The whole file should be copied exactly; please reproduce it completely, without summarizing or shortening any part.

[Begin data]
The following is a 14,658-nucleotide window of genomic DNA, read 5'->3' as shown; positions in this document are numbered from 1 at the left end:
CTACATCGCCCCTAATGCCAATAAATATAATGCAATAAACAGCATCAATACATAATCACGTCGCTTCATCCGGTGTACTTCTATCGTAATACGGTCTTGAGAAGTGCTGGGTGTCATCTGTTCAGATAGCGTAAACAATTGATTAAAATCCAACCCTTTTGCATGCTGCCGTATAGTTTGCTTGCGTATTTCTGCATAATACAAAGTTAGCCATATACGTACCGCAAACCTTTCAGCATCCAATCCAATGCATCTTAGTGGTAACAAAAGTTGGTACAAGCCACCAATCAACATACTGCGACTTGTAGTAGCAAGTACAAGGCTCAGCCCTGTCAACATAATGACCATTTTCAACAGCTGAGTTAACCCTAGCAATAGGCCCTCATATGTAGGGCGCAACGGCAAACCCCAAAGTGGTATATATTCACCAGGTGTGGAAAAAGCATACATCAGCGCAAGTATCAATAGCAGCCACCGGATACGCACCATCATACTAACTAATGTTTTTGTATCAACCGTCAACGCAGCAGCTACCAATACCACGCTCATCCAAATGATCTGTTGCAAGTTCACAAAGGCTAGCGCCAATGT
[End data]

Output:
The following is a 14,658-nucleotide window of genomic DNA, read 5'->3' as shown; positions in this document are numbered from 1 at the left end:
CTACATCGCCCCTAATGCCAATAAATATAATGCAATAAACAGCATCAATACATAATCACGTCGCTTCATCCGGTGTACTTCTATCGTAATACGGTCTTGAGAAGTGCTGGGTGTCATCTGTTCAGATAGCGTAAACAATTGATTAAAATCCAACCCTTTTGCATGCTGCCGTATAGTTTGCTTGCGTATTTCTGCATAATACAAAGTTAGCCATATACGTACCGCAAACCTTTCAGCATCCAATCCAATGCATCTTAGTGGTAACAAAAGTTGGTACAAGCCACCAATCAACATACTGCGACTTGTAGTAGCAAGTACAAGGCTCAGCCCTGTCAACATAATGACCATTTTCAACAGCTGAGTTAACCCTAGCAATAGGCCCTCATATGTAGGGCGCAACGGCAAACCCCAAAGTGGTATATATTCACCAGGTGTGGAAAAAGCATACATCAGCGCAAGTATCAATAGCAGCCACCGGATACGCACCATCATACTAACTAATGTTTTTGTATCAACCGTCAACGCAGCAGCTACCAATACCACGCTCATCCAAATGATCTGTTGCAAGTTCACAAAGGCTAGCGCCAATGT